A Haven for Big Cats
When one thinks of the “number one thing to do in Jacksonville” as ranked by TripAdvisor, visiting a big cat sanctuary probably isn’t the first thing that comes to mind. But according to Curt LoGiudice, founder and executive director of Catty Shack Ranch Wildlife Sanctuary, visitors have given his facility that top ranking since 2012. “Thank goodness it’s been a huge hit for people to be able to come in and enjoy the animals. From all over the world I see comments from people actually planning their itinerary to make this a stop on their vacation,” says LoGiudice.
I meet with LoGiudice and the sanctuary’s volunteer and business partner coordinator, Jordan Joseph, on a sunny fall day to get up close and personal with the sanctuary residents, which currently include twenty-eight tigers, two lions, three leopards, three cougars, one bobcat, and a number of “honorary cats” (among them foxes, coatimundis, and horses). It’s obvious that both LoGiudice and Joseph are incredibly passionate about their responsibility for these majestic animals. “It’s really rewarding caring for them. They are family members to us,” explains Joseph. LoGiudice goes further, saying, “Anyone that has animals has a huge responsibility, just like having children, except animals need even more of our attention.”
When asked how he first got the idea for the sanctuary, LoGiudice says that he has always been around and had a deep respect for animals; but “it all started with dogs.” He began training and working with them and realized that he “seemed to have a touch.” He then purchased five acres at the sanctuary’s present location on the north side of Jacksonville in 1986, and “before I knew it, I had organizations calling to ask if we had room for big cats because they were hearing about the care and capability I had in caring for animals.” The sanctuary has now grown to over two-hundred acres and is a 501(c)(3) nonprofit. Its mission is “to provide a safe, loving, and forever home to endangered big cats and to educate the public about their plight in the wild and in captivity.”
None of the animals at the sanctuary are bought, sold, or traded. Although some of the animals were bred in the past, as of 2004 the ranch adopted a no-breeding policy. LoGiudice and Joseph make it very clear that the primary purpose of their facility is the rescue of big cats from other facilities that are no longer able to care for the animals. “We are kind of like a retirement home. It’s like someone that would be kind enough to go around to all of the dog shelters and take anyone that has been skipped over – mostly the older dogs. That’s similar to what we end up doing,” explains Joseph. “We really don’t have to seek animals, they just find us.”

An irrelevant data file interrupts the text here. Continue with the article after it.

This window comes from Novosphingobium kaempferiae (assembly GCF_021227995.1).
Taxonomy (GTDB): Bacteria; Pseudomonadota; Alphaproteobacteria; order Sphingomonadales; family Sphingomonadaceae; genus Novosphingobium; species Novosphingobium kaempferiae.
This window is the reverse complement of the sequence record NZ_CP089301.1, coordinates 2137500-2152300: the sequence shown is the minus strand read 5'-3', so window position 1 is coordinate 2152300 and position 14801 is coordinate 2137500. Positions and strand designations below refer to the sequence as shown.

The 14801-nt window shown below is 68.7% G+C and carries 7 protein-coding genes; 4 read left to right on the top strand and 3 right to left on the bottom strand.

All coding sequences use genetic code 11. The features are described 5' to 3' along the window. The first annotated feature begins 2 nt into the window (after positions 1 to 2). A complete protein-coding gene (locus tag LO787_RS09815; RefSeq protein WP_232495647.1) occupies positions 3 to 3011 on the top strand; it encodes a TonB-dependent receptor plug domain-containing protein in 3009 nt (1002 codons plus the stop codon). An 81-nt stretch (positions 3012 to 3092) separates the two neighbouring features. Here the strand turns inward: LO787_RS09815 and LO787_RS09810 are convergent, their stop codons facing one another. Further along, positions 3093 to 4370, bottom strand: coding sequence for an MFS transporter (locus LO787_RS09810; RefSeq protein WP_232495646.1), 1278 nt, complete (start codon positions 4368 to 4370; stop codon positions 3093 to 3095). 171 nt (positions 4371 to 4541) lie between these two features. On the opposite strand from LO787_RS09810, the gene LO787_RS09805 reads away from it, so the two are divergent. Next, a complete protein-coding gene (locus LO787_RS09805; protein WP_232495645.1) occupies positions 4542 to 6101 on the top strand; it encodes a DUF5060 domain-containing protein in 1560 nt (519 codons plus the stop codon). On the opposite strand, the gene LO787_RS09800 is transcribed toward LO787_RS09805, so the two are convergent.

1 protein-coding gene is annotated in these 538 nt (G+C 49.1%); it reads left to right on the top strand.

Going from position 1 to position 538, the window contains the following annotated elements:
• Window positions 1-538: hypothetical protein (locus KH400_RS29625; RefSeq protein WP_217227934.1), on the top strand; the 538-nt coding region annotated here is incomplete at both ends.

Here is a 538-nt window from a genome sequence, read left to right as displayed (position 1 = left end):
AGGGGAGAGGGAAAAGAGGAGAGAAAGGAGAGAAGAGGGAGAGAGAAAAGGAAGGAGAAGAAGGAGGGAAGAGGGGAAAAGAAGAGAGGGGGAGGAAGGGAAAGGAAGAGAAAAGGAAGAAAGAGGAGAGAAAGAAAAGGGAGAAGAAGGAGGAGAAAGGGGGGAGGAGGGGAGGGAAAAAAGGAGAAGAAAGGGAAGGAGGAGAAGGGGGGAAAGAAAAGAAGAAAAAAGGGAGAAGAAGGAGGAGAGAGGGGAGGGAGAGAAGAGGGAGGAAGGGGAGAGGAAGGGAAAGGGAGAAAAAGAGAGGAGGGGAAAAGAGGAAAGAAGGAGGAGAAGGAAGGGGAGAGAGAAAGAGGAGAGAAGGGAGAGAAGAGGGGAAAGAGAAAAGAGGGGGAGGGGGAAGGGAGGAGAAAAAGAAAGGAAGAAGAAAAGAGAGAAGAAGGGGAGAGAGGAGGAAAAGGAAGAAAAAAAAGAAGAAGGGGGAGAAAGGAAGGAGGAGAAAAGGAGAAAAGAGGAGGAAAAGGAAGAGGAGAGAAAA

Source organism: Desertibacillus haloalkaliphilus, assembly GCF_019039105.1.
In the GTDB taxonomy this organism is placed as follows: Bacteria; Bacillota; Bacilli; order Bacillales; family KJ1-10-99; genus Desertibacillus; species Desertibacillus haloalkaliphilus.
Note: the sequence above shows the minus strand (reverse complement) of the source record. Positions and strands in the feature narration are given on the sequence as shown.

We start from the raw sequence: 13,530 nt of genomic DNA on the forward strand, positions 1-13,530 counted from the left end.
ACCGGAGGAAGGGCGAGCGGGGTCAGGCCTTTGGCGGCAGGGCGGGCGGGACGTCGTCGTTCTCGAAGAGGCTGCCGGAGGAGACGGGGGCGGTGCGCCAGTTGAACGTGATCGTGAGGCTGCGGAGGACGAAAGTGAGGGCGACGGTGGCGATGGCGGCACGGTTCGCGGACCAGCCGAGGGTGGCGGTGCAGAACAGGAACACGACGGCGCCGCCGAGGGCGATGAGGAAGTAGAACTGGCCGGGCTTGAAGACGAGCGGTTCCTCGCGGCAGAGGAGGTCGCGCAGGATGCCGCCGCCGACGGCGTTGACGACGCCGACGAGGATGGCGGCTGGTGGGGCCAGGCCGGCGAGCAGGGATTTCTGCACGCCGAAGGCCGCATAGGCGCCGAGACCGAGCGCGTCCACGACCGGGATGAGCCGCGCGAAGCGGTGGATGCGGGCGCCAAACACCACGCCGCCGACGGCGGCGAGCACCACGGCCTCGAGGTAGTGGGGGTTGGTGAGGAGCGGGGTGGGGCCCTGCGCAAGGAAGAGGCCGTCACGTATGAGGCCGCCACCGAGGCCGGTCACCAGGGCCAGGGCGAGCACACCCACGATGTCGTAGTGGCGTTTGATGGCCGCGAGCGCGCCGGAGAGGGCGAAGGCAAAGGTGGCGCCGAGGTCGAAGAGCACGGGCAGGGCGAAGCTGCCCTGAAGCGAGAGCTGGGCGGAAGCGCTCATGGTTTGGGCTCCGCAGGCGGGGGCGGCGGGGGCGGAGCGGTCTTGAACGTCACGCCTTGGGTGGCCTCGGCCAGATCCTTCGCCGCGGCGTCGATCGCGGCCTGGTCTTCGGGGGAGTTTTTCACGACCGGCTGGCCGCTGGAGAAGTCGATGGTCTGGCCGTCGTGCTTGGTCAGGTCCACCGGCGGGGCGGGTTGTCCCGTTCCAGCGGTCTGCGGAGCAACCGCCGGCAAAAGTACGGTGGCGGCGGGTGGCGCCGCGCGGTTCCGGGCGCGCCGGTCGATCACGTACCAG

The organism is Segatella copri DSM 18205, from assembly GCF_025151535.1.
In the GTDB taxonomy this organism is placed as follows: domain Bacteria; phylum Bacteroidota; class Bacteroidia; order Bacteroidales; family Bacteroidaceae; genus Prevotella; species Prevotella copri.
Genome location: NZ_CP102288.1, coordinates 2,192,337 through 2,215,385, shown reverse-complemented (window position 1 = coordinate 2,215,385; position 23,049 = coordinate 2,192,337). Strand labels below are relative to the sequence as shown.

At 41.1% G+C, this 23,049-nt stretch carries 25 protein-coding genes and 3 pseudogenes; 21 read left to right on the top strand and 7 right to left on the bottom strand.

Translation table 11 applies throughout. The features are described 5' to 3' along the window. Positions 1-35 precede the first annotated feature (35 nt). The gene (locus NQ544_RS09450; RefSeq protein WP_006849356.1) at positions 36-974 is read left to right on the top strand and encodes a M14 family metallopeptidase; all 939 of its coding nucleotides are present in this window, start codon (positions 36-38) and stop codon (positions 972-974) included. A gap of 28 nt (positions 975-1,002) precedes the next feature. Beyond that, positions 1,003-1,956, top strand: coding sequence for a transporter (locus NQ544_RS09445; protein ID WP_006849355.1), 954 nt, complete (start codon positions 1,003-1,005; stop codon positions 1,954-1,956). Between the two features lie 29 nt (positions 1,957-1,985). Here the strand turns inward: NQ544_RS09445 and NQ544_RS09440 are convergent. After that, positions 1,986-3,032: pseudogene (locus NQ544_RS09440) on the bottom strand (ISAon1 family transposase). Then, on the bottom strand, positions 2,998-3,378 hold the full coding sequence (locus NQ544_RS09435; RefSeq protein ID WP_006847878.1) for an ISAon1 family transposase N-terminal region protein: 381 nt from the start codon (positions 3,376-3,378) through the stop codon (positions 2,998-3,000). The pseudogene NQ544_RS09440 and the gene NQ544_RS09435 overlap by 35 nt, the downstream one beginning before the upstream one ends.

As we tour the beautifully maintained sanctuary, I am astonished by how each of the residents seems so eager to greet both LoGiudice and Joseph. Many of the cats run up to rub against the fenced enclosures as they exchange chuffs (a friendly vocalization made by pushing air through thenostrils in tigers and through the lips in humans) with their caregivers. “Chuffing is like an aloha, or hi – it’s very important to the animals,” says LoGiudice. He throws a pumpkin into one of the enclosures that houses three tigers. (This group of two brothers and a sister are referred to as the “cheese heads” because they came from a facility in Wisconsin, and they are appropriately named Colby, Monterey, and Brie.) “They won’t eat the pumpkin, they just play with it. They like to take it to the pool because it floats.” And sure enough, Monterey grabs the pumpkin and carries it into the pool located at the back of the enclosure, seeming to delight in dunking it over and over again in the water.
Watching the cats playfully interact with LoGiuduce, Joseph, and each other, it’s hard to remember that although all of these magnificent animals are captive bred and have never been in the wild, they are still incredibly powerful and can be dangerous. The lioness, Nyra, seems to want to remind us of that as she looks directly at us and loudly roars while seeming to protect the pumpkin that Joseph tosses to her. Even though she is almost twenty years old, Nyra still has quite a formidable presence.
By Eva Dasher / Photos by Miguel Emmanuelli Photography